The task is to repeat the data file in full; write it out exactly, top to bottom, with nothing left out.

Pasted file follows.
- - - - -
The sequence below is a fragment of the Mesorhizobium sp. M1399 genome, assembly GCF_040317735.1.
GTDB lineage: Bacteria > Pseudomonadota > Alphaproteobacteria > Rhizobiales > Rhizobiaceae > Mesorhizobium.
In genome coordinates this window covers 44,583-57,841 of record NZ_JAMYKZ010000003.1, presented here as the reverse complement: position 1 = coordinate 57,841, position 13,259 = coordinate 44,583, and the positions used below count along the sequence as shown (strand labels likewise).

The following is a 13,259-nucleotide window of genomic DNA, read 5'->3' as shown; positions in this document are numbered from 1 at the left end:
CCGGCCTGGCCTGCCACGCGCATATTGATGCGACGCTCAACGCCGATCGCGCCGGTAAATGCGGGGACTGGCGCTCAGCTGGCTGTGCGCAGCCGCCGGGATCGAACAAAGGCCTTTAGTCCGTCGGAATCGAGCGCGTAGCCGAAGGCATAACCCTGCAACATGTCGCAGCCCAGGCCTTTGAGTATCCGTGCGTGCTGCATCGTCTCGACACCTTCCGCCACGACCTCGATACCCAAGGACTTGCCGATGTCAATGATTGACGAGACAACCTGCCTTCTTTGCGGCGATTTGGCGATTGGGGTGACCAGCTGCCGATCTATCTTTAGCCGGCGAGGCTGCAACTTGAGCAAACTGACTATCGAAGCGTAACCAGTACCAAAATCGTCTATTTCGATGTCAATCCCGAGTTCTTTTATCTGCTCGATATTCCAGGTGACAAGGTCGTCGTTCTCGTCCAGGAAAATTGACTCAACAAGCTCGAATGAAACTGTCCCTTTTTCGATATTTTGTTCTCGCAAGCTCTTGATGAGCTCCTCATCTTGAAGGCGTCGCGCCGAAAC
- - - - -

The sequence below is a fragment of the Mesorhizobium sp. M1399 genome, assembly GCF_040317735.1.
GTDB lineage: Bacteria > Pseudomonadota > Alphaproteobacteria > Rhizobiales > Rhizobiaceae > Mesorhizobium.
In genome coordinates this window covers 44,583-57,841 of record NZ_JAMYKZ010000003.1, presented here as the reverse complement: position 1 = coordinate 57,841, position 13,259 = coordinate 44,583, and the positions used below count along the sequence as shown (strand labels likewise).

The following is a 13,259-nucleotide window of genomic DNA, read 5'->3' as shown; positions in this document are numbered from 1 at the left end:
CCGGCCTGGCCTGCCACGCGCATATTGATGCGACGCTCAACGCCGATCGCGCCGGTAAATGCGGGGACTGGCGCTCAGCTGGCTGTGCGCAGCCGCCGGGATCGAACAAAGGCCTTTAGTCCGTCGGAATCGAGCGCGTAGCCGAAGGCATAACCCTGCAACATGTCGCAGCCCAGGCCTTTGAGTATCCGTGCGTGCTGCATCGTCTCGACACCTTCCGCCACGACCTCGATACCCAAGGACTTGCCGATGTCAATGATTGACGAGACAACCTGCCTTCTTTGCGGCGATTTGGCGATTGGGGTGACCAGCTGCCGATCTATCTTTAGCCGGCGAGGCTGCAACTTGAGCAAACTGACTATCGAAGCGTAACCAGTACCAAAATCGTCTATTTCGATGTCAATCCCGAGTTCTTTTATCTGCTCGATATTCCAGGTGACAAGGTCGTCGTTCTCGTCCAGGAAAATTGACTCAACAAGCTCGAATGAAACTGTCCCTTTTTCGATATTTTGTTCTCGCAAGCTCTTGATGAGCTCCTCATCTTGAAGGCGTCGCGCCGAAAC